163522 A Case Study of Students' Perceptions and Beliefs about Sexually Transmitted Infections

Tuesday, November 6, 2007

Heather R. Pavlich, MPH , Kent State University, Stow, OH
William Antil , Kent State University, Kent, OH
Amy J. Thompson, Ph D , Adult, Health, Counseling and Vocational Education, Kent State University, Kent, OH
Dianne L. Kerr, PhD , Kent State University, Kent, OH

Objective: To determine undergraduates' perceptions and beliefs toward HIV/AIDS and sexually transmitted infections (STIs) at the Kent State University Kent Campus during a semester period. Method: A college health risk behavior questionnaire was used to collect data from 421 undergraduate students at Kent State University, Kent campus. Results: Thirty-eight percent of participants had their first sexual intercourse between the ages of 17 and 19. Participants that indicated having sexual intercourse within the month prior to completing out the questionnaire showed that 18.8% never used a condom during sexual intercourse versus 19.2% who always used a condom. Eleven percent claimed to have used a condom most of the time and 7.6% sometimes or rarely used condoms as a method of protection. Thirty one percent of participants used condoms as the primary method of preventing pregnancy, 24.2% used birth control pills, 5.9% utilized the withdrawal method, and 14.7% used no method of birth control. Fifty percent of participants perceived themselves to be at no risk for acquiring a sexually transmitted infection while 80% believed that sexually transmitted infections are important issues. Conclusion: The study has indicated that the majority of students experience their first sexual intercourse between the ages of 17 and 19, the average age of those attending college. Regardless of participation in sexual activity, students on average did not perceive themselves to be at risk for acquiring a sexually transmitted infection.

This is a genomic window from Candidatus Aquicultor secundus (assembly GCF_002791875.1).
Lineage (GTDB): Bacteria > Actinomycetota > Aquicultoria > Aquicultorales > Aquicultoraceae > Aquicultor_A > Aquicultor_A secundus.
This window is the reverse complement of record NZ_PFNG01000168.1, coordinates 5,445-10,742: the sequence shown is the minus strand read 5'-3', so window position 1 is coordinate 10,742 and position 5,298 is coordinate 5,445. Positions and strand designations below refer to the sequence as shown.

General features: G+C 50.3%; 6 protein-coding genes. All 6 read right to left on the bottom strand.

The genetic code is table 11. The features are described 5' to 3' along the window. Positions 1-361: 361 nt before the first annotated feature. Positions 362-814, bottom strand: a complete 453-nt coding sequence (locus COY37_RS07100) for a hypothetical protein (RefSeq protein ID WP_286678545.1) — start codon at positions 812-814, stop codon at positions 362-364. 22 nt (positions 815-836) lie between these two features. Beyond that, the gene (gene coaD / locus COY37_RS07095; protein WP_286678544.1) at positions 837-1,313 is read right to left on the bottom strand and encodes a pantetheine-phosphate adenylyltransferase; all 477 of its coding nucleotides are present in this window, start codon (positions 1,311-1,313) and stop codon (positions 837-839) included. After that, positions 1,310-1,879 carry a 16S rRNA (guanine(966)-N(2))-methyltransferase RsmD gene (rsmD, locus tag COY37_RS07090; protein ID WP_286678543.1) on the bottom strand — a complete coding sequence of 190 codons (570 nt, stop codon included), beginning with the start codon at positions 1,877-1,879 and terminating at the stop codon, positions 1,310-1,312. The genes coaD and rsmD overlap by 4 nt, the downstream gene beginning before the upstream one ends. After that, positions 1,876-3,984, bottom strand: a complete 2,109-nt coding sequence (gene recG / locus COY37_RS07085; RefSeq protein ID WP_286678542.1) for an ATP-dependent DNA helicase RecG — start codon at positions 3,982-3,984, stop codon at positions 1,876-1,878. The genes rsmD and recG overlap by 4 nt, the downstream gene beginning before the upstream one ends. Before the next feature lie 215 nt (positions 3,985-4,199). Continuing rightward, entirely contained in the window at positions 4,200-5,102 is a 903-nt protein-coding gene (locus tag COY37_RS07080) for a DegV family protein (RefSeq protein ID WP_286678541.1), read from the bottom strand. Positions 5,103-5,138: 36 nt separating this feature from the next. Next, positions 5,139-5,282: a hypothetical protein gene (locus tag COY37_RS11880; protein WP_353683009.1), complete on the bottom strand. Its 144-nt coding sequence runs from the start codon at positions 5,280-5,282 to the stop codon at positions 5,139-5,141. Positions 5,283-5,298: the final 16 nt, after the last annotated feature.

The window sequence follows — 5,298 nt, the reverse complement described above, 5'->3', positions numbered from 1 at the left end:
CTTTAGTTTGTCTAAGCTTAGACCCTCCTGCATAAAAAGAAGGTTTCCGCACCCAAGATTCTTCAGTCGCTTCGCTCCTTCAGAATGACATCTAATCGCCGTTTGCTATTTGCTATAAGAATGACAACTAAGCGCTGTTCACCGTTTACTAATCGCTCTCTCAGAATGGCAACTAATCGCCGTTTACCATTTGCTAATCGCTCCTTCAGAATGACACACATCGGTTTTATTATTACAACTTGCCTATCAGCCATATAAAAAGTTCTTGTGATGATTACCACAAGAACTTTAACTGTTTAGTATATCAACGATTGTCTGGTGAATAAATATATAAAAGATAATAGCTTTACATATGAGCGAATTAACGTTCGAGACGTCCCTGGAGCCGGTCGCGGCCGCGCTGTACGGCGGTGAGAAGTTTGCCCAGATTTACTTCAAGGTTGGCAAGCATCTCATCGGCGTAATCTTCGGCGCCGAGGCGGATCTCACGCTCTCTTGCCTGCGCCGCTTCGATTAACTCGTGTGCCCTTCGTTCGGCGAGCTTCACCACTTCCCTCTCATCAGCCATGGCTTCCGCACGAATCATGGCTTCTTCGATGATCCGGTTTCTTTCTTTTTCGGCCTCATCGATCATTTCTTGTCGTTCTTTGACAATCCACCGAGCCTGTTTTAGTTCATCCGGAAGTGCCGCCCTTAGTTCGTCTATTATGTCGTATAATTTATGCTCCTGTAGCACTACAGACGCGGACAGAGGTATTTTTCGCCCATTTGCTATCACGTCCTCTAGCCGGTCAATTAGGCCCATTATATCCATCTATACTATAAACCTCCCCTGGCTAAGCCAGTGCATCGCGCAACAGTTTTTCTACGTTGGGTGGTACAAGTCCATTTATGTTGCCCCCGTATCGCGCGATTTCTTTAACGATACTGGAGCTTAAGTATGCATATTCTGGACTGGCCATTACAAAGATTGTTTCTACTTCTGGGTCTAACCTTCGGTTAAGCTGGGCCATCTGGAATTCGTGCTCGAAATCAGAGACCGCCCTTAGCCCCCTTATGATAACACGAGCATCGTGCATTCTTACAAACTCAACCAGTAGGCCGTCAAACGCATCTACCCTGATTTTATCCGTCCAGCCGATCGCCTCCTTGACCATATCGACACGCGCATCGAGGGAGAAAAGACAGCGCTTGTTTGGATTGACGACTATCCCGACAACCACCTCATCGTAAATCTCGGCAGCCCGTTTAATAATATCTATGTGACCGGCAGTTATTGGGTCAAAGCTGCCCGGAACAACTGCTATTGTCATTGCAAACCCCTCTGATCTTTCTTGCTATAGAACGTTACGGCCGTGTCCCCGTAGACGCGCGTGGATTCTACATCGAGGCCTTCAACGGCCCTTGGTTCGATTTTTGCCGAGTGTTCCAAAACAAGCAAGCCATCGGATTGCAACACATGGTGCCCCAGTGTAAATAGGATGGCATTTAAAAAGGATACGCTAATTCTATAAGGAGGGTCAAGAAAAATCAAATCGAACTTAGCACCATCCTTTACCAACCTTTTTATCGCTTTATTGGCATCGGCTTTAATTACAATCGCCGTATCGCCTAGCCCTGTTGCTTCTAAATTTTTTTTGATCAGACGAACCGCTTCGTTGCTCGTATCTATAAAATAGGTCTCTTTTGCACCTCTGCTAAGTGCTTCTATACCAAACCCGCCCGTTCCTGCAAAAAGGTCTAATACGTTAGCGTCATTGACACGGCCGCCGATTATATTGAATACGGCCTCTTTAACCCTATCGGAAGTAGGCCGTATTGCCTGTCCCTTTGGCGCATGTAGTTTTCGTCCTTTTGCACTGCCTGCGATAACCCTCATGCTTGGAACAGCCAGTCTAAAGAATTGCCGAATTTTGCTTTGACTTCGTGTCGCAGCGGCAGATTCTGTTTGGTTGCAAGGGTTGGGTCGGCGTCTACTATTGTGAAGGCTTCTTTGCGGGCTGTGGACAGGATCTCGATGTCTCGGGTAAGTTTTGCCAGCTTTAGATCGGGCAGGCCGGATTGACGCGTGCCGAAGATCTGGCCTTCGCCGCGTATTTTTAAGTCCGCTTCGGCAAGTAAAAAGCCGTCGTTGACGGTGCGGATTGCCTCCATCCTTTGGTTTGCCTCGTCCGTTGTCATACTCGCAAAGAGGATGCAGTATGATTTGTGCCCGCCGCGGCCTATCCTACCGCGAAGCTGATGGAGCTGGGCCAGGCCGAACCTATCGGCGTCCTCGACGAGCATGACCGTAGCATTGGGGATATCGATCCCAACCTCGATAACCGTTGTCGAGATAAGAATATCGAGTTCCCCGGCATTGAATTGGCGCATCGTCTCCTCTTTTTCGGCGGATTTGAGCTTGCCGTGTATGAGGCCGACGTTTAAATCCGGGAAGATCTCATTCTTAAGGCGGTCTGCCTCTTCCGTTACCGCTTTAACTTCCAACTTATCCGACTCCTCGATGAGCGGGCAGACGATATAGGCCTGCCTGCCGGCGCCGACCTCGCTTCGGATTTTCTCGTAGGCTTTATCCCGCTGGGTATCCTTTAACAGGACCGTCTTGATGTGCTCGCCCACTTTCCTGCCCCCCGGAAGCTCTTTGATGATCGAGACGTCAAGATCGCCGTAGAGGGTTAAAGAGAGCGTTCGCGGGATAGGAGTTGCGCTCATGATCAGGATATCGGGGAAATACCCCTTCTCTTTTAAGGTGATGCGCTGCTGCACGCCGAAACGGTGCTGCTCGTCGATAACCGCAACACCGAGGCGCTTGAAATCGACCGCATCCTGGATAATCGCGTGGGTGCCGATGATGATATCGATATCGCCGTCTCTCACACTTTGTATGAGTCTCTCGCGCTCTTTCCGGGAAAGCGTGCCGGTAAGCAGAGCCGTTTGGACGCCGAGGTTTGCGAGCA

Learning Objectives:
1. Explain the general nature of sexually transmitted infections (STIs) among undergraduate college students. 2. Explain why STI rates are so high among college students. 3. Explain the attitudes that contribute to these high rates. 4. Explain the sense of invulnerability that exists among young adults in regards to STIs. 5. Explain further the dangers that STIs present among this age group. 6. Outline public health measures for reducing this risk of STIs among college students.

Presenting author's disclosure statement:

Any relevant financial relationships? No
Any institutionally-contracted trials related to this submission?

I agree to comply with the American Public Health Association Conflict of Interest and Commercial Support Guidelines, and to disclose to the participants any off-label or experimental uses of a commercial product or service discussed in my presentation.